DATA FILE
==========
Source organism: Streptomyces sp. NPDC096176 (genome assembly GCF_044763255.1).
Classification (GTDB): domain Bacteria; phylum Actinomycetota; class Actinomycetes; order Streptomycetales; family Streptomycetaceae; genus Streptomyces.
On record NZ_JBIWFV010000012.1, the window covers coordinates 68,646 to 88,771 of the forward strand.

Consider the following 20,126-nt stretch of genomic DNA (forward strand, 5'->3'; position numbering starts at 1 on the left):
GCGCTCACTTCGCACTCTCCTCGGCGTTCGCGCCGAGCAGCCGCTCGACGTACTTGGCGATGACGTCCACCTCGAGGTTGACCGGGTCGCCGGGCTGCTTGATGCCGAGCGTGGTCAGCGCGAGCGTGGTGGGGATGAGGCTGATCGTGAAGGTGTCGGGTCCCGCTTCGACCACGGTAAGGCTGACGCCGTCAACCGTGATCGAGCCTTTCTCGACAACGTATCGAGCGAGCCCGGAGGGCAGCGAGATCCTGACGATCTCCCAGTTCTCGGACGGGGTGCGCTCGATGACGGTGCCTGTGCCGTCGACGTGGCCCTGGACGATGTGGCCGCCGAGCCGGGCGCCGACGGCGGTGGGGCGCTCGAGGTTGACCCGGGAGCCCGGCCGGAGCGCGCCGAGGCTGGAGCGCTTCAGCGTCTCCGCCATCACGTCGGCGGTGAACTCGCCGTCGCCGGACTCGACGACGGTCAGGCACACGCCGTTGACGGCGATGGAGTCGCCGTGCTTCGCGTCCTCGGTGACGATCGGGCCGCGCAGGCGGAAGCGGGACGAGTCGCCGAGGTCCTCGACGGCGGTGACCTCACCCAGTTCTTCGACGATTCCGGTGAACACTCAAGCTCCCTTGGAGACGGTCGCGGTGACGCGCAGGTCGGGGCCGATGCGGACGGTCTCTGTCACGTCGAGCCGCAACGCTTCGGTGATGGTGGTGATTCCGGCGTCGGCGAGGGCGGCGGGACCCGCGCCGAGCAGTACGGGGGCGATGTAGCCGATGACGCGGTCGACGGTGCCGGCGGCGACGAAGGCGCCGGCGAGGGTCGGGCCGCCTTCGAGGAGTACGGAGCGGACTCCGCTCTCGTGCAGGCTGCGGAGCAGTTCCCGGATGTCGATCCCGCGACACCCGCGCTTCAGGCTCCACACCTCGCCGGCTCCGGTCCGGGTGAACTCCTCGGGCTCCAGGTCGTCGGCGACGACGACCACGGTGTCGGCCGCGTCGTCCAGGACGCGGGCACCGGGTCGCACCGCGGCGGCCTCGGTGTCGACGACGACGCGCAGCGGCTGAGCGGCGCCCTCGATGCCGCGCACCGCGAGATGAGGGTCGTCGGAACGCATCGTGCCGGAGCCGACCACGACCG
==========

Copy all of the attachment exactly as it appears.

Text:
Source organism: Streptomyces sp. NPDC096176 (genome assembly GCF_044763255.1).
Classification (GTDB): domain Bacteria; phylum Actinomycetota; class Actinomycetes; order Streptomycetales; family Streptomycetaceae; genus Streptomyces.
On record NZ_JBIWFV010000012.1, the window covers coordinates 68,646 to 88,771 of the forward strand.

Consider the following 20,126-nt stretch of genomic DNA (forward strand, 5'->3'; position numbering starts at 1 on the left):
GCGCTCACTTCGCACTCTCCTCGGCGTTCGCGCCGAGCAGCCGCTCGACGTACTTGGCGATGACGTCCACCTCGAGGTTGACCGGGTCGCCGGGCTGCTTGATGCCGAGCGTGGTCAGCGCGAGCGTGGTGGGGATGAGGCTGATCGTGAAGGTGTCGGGTCCCGCTTCGACCACGGTAAGGCTGACGCCGTCAACCGTGATCGAGCCTTTCTCGACAACGTATCGAGCGAGCCCGGAGGGCAGCGAGATCCTGACGATCTCCCAGTTCTCGGACGGGGTGCGCTCGATGACGGTGCCTGTGCCGTCGACGTGGCCCTGGACGATGTGGCCGCCGAGCCGGGCGCCGACGGCGGTGGGGCGCTCGAGGTTGACCCGGGAGCCCGGCCGGAGCGCGCCGAGGCTGGAGCGCTTCAGCGTCTCCGCCATCACGTCGGCGGTGAACTCGCCGTCGCCGGACTCGACGACGGTCAGGCACACGCCGTTGACGGCGATGGAGTCGCCGTGCTTCGCGTCCTCGGTGACGATCGGGCCGCGCAGGCGGAAGCGGGACGAGTCGCCGAGGTCCTCGACGGCGGTGACCTCACCCAGTTCTTCGACGATTCCGGTGAACACTCAAGCTCCCTTGGAGACGGTCGCGGTGACGCGCAGGTCGGGGCCGATGCGGACGGTCTCTGTCACGTCGAGCCGCAACGCTTCGGTGATGGTGGTGATTCCGGCGTCGGCGAGGGCGGCGGGACCCGCGCCGAGCAGTACGGGGGCGATGTAGCCGATGACGCGGTCGACGGTGCCGGCGGCGACGAAGGCGCCGGCGAGGGTCGGGCCGCCTTCGAGGAGTACGGAGCGGACTCCGCTCTCGTGCAGGCTGCGGAGCAGTTCCCGGATGTCGATCCCGCGACACCCGCGCTTCAGGCTCCACACCTCGCCGGCTCCGGTCCGGGTGAACTCCTCGGGCTCCAGGTCGTCGGCGACGACGACCACGGTGTCGGCCGCGTCGTCCAGGACGCGGGCACCGGGTCGCACCGCGGCGGCCTCGGTGTCGACGACGACGCGCAGCGGCTGAGCGGCGCCCTCGATGCCGCGCACCGCGAGATGAGGGTCGTCGGAACGCATCGTGCCGGAGCCGACCACGACCG